During this civil unrest and social injustice, and the things that were going on and happening with George Floyd and Ahmaud Arbery, I actually cried in front of my team. I know that they care about me. And to see that level of vulnerability, it just added a different level and a different depth of “HOT-ness” to my leadership.
Every Friday, and I started this prior to 2020, I have “Tea with Tamla,” and it’s a time for all 400-plus employees in the organization to have time with me, to talk about anything that they want to talk about, ask any questions they want to ask, and really just share. Those teas have become so popular, even before this crisis but especially during this crisis, because it’s been an opportunity for all the people to engage with me personally. We’ve talked about everything from COVID-19 and how the company [is dealing with it], how they personally are dealing with [the pandemic] in their personal lives, and how we are responding to it as a family, to thinking about and talking about our commitment to diversity and inclusion and our stance on social injustice. I’ve created an environment in which they feel comfortable talking to me, despite the fact that I am the senior vice president and chief people officer. But, at the end of the day, I’m also human, and being that type of “HOT” leader—humble, honest, open, and transparent—has really served me well as a leader and [also served] my team well and the company well during this crisis.
Rose Gailey: What advice do you have for other leaders as they think about how diversity and inclusion efforts add value to their business?
Tamla Oates-Forney: I’m an African American female and so the value of diversity and inclusion is very near and dear and personal to me. The other thing I would say is, it can’t be an initiative. It has to be embedded in the fiber of how the company is designed. We all know of, and we should believe in, the power of diversity—not just diversity of thought but diversity in terms of ethnicity, gender, sexual orientation, religious beliefs, and so on. The power of diversity creates and produces high-performing teams because everybody comes with a different perspective, and when those different perspectives are valued and listened to and operationalized, it really strengthens a company.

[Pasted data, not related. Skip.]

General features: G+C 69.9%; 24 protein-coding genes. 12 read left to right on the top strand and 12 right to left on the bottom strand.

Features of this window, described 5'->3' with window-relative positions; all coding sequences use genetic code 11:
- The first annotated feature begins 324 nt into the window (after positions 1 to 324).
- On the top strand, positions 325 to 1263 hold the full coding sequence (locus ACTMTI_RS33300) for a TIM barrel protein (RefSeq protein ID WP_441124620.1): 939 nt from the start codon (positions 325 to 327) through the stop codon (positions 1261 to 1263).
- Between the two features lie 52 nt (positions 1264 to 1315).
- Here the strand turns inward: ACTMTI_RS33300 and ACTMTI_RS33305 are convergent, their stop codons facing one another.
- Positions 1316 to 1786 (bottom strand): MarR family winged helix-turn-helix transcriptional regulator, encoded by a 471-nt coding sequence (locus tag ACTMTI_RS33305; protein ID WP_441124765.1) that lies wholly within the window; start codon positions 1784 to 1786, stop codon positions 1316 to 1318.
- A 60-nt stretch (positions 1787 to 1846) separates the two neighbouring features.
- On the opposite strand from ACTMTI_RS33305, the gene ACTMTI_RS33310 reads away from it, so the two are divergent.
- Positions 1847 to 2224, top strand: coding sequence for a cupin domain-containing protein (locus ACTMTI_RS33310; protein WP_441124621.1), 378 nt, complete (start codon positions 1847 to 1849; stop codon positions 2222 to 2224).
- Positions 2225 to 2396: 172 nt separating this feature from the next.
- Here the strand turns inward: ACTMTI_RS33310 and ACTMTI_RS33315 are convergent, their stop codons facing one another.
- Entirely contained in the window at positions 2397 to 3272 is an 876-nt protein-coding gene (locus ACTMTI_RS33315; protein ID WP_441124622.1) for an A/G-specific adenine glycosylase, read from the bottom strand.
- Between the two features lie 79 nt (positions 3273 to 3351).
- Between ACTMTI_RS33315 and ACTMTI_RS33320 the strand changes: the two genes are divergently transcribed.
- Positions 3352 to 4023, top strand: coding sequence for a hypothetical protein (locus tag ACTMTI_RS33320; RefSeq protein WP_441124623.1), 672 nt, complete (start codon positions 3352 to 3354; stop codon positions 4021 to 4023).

I often say there’s a difference between being diverse and being inclusive. Diversity is about inviting different people into your home or into your place of business or into your circle. Inclusion is about making them feel welcome when they arrive. It’s not just about having a diverse team but about, how are you engaging them and how are you making them feel valued and appreciated in terms of how you work? This is not something that has been started or [should be] valued just because of this [current] social injustice—it should be something that we are committed to and have been all along.
I talked earlier about diversity and inclusion being one of our core values. We realize as a company that diversity and inclusion strengthens who we are. I would encourage companies not to view this as an initiative but to take it on as something that is systemic, and [something] that’s going to drive a higher-performing company, and [to hold] everybody accountable for building that inclusivity among your workforce. It can’t be just what you say; it must be what employees see and what they feel when they are part of your organization. Those that do it correctly are going to be those companies that win. It is a strategic advantage, and when companies start to view diversity and inclusion that way, those companies are going to be the companies that win.
Rose Gailey: Tamla, thank you so much for making the time speak with us today.